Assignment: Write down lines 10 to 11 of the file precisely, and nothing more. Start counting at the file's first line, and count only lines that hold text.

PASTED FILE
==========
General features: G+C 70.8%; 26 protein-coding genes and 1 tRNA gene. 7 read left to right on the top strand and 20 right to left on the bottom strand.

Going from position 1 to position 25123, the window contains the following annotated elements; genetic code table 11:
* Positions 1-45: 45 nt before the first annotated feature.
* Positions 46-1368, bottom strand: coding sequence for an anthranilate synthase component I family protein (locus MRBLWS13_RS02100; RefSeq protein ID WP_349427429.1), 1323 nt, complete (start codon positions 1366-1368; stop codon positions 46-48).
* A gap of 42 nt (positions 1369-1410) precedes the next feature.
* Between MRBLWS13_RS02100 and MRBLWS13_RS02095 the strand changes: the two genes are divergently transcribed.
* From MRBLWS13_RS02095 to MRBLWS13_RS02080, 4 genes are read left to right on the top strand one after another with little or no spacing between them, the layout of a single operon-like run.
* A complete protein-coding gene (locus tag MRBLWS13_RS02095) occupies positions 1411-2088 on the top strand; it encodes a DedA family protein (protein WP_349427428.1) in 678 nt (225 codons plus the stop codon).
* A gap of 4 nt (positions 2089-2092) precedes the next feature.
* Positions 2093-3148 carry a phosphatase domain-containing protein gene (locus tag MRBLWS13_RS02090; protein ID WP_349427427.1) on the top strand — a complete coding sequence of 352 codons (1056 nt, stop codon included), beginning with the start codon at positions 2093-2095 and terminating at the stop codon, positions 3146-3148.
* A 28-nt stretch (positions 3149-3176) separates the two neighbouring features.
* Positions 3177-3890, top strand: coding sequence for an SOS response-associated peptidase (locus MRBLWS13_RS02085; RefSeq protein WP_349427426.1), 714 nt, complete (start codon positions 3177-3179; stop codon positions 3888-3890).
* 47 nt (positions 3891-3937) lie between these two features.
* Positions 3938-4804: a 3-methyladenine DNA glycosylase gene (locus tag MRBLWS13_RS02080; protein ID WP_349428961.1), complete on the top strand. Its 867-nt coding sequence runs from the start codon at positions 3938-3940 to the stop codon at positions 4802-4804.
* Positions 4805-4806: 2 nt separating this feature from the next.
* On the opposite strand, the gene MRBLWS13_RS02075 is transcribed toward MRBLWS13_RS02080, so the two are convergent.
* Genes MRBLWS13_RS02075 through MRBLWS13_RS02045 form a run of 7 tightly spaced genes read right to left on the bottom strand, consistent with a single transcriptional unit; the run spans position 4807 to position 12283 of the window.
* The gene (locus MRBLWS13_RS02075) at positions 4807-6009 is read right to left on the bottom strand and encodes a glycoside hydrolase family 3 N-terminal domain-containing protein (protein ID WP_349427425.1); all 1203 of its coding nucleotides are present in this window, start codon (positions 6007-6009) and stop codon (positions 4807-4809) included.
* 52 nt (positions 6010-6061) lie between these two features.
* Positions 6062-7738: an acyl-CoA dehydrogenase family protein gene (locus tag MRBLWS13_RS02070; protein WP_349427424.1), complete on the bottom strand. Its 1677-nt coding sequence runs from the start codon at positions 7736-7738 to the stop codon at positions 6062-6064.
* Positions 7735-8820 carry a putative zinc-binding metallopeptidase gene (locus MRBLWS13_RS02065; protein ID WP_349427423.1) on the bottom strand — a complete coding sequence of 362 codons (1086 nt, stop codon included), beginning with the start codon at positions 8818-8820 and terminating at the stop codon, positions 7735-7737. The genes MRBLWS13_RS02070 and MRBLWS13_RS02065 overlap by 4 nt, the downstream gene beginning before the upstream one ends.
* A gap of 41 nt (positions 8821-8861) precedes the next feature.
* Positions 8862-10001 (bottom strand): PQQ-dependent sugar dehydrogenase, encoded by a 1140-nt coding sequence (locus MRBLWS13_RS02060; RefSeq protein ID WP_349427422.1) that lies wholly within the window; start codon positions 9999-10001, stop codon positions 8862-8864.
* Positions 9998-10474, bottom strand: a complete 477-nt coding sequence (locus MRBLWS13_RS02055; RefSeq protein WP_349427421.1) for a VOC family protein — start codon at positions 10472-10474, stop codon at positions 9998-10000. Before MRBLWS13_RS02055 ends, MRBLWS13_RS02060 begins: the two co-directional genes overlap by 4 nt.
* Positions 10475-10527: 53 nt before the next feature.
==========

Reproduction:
* Positions 2093-3148 carry a phosphatase domain-containing protein gene (locus tag MRBLWS13_RS02090; protein ID WP_349427427.1) on the top strand — a complete coding sequence of 352 codons (1056 nt, stop codon included), beginning with the start codon at positions 2093-2095 and terminating at the stop codon, positions 3146-3148.
* A 28-nt stretch (positions 3149-3176) separates the two neighbouring features.